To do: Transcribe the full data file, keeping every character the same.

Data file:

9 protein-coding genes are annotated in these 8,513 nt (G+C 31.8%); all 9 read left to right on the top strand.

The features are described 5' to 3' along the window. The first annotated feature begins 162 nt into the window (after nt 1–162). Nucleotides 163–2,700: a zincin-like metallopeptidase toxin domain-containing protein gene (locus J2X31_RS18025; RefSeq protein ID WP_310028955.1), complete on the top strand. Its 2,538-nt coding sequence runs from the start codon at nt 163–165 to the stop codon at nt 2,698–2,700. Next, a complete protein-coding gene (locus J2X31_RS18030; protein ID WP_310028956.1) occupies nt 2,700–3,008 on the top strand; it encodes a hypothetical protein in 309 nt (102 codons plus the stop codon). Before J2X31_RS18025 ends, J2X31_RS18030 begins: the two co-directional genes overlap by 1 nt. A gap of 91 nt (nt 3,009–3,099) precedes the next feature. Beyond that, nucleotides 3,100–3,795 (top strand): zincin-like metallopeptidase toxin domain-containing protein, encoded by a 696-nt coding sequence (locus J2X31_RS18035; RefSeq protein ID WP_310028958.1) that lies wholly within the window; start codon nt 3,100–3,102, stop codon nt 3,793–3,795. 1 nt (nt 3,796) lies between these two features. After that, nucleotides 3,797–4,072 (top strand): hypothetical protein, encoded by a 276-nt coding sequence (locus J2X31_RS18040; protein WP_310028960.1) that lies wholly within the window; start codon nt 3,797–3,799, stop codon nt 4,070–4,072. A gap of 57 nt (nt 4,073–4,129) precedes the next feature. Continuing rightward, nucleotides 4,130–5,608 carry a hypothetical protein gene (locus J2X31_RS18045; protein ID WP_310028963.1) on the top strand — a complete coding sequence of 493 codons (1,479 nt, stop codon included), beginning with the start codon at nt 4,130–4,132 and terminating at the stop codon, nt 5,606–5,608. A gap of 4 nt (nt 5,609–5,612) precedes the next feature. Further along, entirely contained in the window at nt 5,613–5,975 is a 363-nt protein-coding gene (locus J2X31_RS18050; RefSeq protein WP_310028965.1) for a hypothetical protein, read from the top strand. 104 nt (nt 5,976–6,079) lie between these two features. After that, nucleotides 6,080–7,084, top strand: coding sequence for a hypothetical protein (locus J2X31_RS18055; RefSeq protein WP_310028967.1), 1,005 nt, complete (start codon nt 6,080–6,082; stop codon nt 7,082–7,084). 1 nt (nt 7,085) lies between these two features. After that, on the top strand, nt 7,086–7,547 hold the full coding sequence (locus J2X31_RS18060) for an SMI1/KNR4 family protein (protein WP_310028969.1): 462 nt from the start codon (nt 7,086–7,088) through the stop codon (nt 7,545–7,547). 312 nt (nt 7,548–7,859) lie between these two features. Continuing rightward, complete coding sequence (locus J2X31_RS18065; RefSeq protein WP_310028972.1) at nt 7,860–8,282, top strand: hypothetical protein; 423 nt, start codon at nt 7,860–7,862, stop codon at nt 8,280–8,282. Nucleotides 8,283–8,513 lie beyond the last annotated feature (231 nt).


9 protein-coding genes are annotated in these 8,513 nt (G+C 31.8%); all 9 read left to right on the top strand.

The features are described 5' to 3' along the window. The first annotated feature begins 162 nt into the window (after nt 1–162). Nucleotides 163–2,700: a zincin-like metallopeptidase toxin domain-containing protein gene (locus J2X31_RS18025; RefSeq protein ID WP_310028955.1), complete on the top strand. Its 2,538-nt coding sequence runs from the start codon at nt 163–165 to the stop codon at nt 2,698–2,700. Next, a complete protein-coding gene (locus J2X31_RS18030; protein ID WP_310028956.1) occupies nt 2,700–3,008 on the top strand; it encodes a hypothetical protein in 309 nt (102 codons plus the stop codon). Before J2X31_RS18025 ends, J2X31_RS18030 begins: the two co-directional genes overlap by 1 nt. A gap of 91 nt (nt 3,009–3,099) precedes the next feature. Beyond that, nucleotides 3,100–3,795 (top strand): zincin-like metallopeptidase toxin domain-containing protein, encoded by a 696-nt coding sequence (locus J2X31_RS18035; RefSeq protein ID WP_310028958.1) that lies wholly within the window; start codon nt 3,100–3,102, stop codon nt 3,793–3,795. 1 nt (nt 3,796) lies between these two features. After that, nucleotides 3,797–4,072 (top strand): hypothetical protein, encoded by a 276-nt coding sequence (locus J2X31_RS18040; protein WP_310028960.1) that lies wholly within the window; start codon nt 3,797–3,799, stop codon nt 4,070–4,072. A gap of 57 nt (nt 4,073–4,129) precedes the next feature. Continuing rightward, nucleotides 4,130–5,608 carry a hypothetical protein gene (locus J2X31_RS18045; protein ID WP_310028963.1) on the top strand — a complete coding sequence of 493 codons (1,479 nt, stop codon included), beginning with the start codon at nt 4,130–4,132 and terminating at the stop codon, nt 5,606–5,608. A gap of 4 nt (nt 5,609–5,612) precedes the next feature. Further along, entirely contained in the window at nt 5,613–5,975 is a 363-nt protein-coding gene (locus J2X31_RS18050; RefSeq protein WP_310028965.1) for a hypothetical protein, read from the top strand. 104 nt (nt 5,976–6,079) lie between these two features. After that, nucleotides 6,080–7,084, top strand: coding sequence for a hypothetical protein (locus J2X31_RS18055; RefSeq protein WP_310028967.1), 1,005 nt, complete (start codon nt 6,080–6,082; stop codon nt 7,082–7,084). 1 nt (nt 7,085) lies between these two features. After that, on the top strand, nt 7,086–7,547 hold the full coding sequence (locus J2X31_RS18060) for an SMI1/KNR4 family protein (protein WP_310028969.1): 462 nt from the start codon (nt 7,086–7,088) through the stop codon (nt 7,545–7,547). 312 nt (nt 7,548–7,859) lie between these two features. Continuing rightward, complete coding sequence (locus J2X31_RS18065; RefSeq protein WP_310028972.1) at nt 7,860–8,282, top strand: hypothetical protein; 423 nt, start codon at nt 7,860–7,862, stop codon at nt 8,280–8,282. Nucleotides 8,283–8,513 lie beyond the last annotated feature (231 nt).